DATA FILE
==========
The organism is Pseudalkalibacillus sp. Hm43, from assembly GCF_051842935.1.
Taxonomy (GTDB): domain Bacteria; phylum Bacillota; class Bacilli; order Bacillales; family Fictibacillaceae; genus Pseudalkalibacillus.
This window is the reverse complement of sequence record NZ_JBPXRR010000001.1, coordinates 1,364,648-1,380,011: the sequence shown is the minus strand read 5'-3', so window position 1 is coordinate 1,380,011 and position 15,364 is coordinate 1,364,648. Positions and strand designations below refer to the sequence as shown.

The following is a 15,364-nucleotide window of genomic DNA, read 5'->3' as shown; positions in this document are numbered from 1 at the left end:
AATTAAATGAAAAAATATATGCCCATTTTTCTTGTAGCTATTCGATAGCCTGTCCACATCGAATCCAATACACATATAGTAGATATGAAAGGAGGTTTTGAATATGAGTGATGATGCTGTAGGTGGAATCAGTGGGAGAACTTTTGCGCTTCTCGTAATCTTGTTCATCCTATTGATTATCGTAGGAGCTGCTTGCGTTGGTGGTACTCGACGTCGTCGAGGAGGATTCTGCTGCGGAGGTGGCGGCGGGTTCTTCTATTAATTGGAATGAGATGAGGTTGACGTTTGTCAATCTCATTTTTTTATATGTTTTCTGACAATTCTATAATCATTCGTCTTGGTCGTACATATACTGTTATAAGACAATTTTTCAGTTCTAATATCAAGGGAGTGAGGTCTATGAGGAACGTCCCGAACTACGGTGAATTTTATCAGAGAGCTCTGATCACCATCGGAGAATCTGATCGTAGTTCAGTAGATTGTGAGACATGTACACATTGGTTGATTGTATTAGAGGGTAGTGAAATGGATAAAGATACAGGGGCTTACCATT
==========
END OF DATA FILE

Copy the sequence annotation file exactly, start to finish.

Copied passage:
The organism is Pseudalkalibacillus sp. Hm43, from assembly GCF_051842935.1.
Taxonomy (GTDB): domain Bacteria; phylum Bacillota; class Bacilli; order Bacillales; family Fictibacillaceae; genus Pseudalkalibacillus.
This window is the reverse complement of sequence record NZ_JBPXRR010000001.1, coordinates 1,364,648-1,380,011: the sequence shown is the minus strand read 5'-3', so window position 1 is coordinate 1,380,011 and position 15,364 is coordinate 1,364,648. Positions and strand designations below refer to the sequence as shown.

The following is a 15,364-nucleotide window of genomic DNA, read 5'->3' as shown; positions in this document are numbered from 1 at the left end:
AATTAAATGAAAAAATATATGCCCATTTTTCTTGTAGCTATTCGATAGCCTGTCCACATCGAATCCAATACACATATAGTAGATATGAAAGGAGGTTTTGAATATGAGTGATGATGCTGTAGGTGGAATCAGTGGGAGAACTTTTGCGCTTCTCGTAATCTTGTTCATCCTATTGATTATCGTAGGAGCTGCTTGCGTTGGTGGTACTCGACGTCGTCGAGGAGGATTCTGCTGCGGAGGTGGCGGCGGGTTCTTCTATTAATTGGAATGAGATGAGGTTGACGTTTGTCAATCTCATTTTTTTATATGTTTTCTGACAATTCTATAATCATTCGTCTTGGTCGTACATATACTGTTATAAGACAATTTTTCAGTTCTAATATCAAGGGAGTGAGGTCTATGAGGAACGTCCCGAACTACGGTGAATTTTATCAGAGAGCTCTGATCACCATCGGAGAATCTGATCGTAGTTCAGTAGATTGTGAGACATGTACACATTGGTTGATTGTATTAGAGGGTAGTGAAATGGATAAAGATACAGGGGCTTACCATT